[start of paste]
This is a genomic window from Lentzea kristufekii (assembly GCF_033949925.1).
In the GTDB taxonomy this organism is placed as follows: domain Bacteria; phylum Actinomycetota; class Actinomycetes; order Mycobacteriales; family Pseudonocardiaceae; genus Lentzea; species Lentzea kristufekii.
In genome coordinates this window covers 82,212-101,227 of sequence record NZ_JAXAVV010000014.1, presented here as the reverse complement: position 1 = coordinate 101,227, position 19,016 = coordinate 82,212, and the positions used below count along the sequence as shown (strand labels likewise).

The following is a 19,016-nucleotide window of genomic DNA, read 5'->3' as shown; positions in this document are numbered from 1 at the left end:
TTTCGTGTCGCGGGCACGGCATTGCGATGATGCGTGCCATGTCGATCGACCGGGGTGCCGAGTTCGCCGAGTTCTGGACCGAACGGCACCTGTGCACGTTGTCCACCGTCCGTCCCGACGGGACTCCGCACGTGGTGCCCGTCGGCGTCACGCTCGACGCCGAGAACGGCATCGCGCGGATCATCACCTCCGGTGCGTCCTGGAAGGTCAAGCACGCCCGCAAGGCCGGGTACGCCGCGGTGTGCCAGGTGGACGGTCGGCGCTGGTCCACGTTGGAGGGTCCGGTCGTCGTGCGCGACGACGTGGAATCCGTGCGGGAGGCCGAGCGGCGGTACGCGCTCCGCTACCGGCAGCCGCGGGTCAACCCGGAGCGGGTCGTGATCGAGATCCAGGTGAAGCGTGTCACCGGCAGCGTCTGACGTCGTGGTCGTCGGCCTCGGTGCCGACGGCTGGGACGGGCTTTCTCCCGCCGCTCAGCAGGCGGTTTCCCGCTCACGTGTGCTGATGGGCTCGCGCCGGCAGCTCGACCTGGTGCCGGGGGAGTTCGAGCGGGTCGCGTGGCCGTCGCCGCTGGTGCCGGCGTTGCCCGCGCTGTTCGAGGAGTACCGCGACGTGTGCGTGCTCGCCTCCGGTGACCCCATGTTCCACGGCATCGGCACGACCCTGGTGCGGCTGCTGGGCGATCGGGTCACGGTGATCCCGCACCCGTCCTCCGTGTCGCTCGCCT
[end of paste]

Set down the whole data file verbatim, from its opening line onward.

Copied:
This is a genomic window from Lentzea kristufekii (assembly GCF_033949925.1).
In the GTDB taxonomy this organism is placed as follows: domain Bacteria; phylum Actinomycetota; class Actinomycetes; order Mycobacteriales; family Pseudonocardiaceae; genus Lentzea; species Lentzea kristufekii.
In genome coordinates this window covers 82,212-101,227 of sequence record NZ_JAXAVV010000014.1, presented here as the reverse complement: position 1 = coordinate 101,227, position 19,016 = coordinate 82,212, and the positions used below count along the sequence as shown (strand labels likewise).

The following is a 19,016-nucleotide window of genomic DNA, read 5'->3' as shown; positions in this document are numbered from 1 at the left end:
TTTCGTGTCGCGGGCACGGCATTGCGATGATGCGTGCCATGTCGATCGACCGGGGTGCCGAGTTCGCCGAGTTCTGGACCGAACGGCACCTGTGCACGTTGTCCACCGTCCGTCCCGACGGGACTCCGCACGTGGTGCCCGTCGGCGTCACGCTCGACGCCGAGAACGGCATCGCGCGGATCATCACCTCCGGTGCGTCCTGGAAGGTCAAGCACGCCCGCAAGGCCGGGTACGCCGCGGTGTGCCAGGTGGACGGTCGGCGCTGGTCCACGTTGGAGGGTCCGGTCGTCGTGCGCGACGACGTGGAATCCGTGCGGGAGGCCGAGCGGCGGTACGCGCTCCGCTACCGGCAGCCGCGGGTCAACCCGGAGCGGGTCGTGATCGAGATCCAGGTGAAGCGTGTCACCGGCAGCGTCTGACGTCGTGGTCGTCGGCCTCGGTGCCGACGGCTGGGACGGGCTTTCTCCCGCCGCTCAGCAGGCGGTTTCCCGCTCACGTGTGCTGATGGGCTCGCGCCGGCAGCTCGACCTGGTGCCGGGGGAGTTCGAGCGGGTCGCGTGGCCGTCGCCGCTGGTGCCGGCGTTGCCCGCGCTGTTCGAGGAGTACCGCGACGTGTGCGTGCTCGCCTCCGGTGACCCCATGTTCCACGGCATCGGCACGACCCTGGTGCGGCTGCTGGGCGATCGGGTCACGGTGATCCCGCACCCGTCCTCCGTGTCGCTCGCCT